JL: Very different. He was my hero, too. He was three years older than me. He was so kind as a person.
TL: You are too. You are not so different from Stieg. You have the same way of thinking.
JL: Stieg made something with his life. We were so proud of him for his work before the books for his work in human rights.
SIG: When he wrote these books, do you think he suspected they would be turned into films?
JL: Yes. He discussed it very much with the publisher. He said he wanted them to be movies. He said the publisher should decide who should do the film and so on.
SIG: Was he a big film fan?
JL: Yes. My father was an extra in movies. And my brother and I would go and watch films a couple of evenings each week.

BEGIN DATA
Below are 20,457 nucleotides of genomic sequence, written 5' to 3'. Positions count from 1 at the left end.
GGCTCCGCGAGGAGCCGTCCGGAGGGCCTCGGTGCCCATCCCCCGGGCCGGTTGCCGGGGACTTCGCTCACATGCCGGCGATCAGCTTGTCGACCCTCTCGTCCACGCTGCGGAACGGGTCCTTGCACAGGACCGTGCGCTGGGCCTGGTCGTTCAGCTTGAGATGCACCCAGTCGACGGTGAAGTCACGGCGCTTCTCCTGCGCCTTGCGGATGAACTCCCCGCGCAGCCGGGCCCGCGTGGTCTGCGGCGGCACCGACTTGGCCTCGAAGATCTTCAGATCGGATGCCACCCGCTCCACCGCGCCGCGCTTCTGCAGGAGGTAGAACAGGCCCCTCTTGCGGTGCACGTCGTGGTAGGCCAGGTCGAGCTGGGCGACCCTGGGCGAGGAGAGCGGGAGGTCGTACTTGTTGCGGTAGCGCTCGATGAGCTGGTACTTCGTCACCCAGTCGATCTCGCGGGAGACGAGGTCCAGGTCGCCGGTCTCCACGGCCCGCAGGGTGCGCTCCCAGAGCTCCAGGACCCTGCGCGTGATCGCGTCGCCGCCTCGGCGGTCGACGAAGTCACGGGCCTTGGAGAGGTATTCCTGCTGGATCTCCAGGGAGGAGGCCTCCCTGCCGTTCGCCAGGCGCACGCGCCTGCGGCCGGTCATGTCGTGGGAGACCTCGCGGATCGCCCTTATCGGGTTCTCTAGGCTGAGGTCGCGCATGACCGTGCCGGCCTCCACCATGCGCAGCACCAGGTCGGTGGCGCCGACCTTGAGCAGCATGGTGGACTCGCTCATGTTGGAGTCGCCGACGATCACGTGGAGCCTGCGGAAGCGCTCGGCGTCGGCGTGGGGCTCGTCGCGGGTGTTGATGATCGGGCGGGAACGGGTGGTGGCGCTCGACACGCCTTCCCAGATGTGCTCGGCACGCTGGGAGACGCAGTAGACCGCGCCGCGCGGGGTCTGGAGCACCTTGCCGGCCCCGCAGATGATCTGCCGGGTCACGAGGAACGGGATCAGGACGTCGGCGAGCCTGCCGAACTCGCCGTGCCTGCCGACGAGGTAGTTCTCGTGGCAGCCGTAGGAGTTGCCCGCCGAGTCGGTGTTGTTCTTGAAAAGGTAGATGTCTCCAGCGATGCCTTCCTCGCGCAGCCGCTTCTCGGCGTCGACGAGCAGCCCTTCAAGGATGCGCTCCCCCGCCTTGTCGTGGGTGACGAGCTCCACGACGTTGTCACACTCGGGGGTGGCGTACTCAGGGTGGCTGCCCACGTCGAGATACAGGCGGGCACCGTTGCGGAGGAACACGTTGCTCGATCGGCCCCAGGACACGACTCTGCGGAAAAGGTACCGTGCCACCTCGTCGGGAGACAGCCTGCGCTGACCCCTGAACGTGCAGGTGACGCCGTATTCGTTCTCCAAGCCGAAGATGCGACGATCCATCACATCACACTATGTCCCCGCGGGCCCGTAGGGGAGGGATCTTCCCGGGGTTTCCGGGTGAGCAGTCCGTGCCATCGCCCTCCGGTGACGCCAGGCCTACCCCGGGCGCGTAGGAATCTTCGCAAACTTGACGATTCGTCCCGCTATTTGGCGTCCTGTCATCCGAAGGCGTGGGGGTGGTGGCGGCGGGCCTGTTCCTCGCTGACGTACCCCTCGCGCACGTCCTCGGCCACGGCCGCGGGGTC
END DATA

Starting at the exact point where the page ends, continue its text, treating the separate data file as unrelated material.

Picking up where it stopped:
SIG: American or European films.
JL: Mostly American but also everything. Stanley Kubrick’s “2001: A space Odyssey” was our favorite. He always loved science fiction.
SIG: Do you think he intended for Millennium to become an epic?
JL: He intended to write ten books. He thought most crime novels were a little bit boring. Wallander was so old and tired. He wanted to do something new. Instead of focusing on his hero’s struggles with alcoholism, his was more about the sex. They live without sex mostly, those old detective novel heroes.
SIG: Do you see any possibility of a fourth book ever coming out?
JL: No, I don’t see any possibility of that ever happening.
SIG: Would you like to find a way of making it happen?
JL: I want there to be ten books. But you know, he died. And he didn’t finish the books. They were nearly finished but not finished.
SIG: And what about the possibility of someone else finishing them or publishing them in their unfinished state?
JL: I don’t believe anyone else should write those books. They are his books.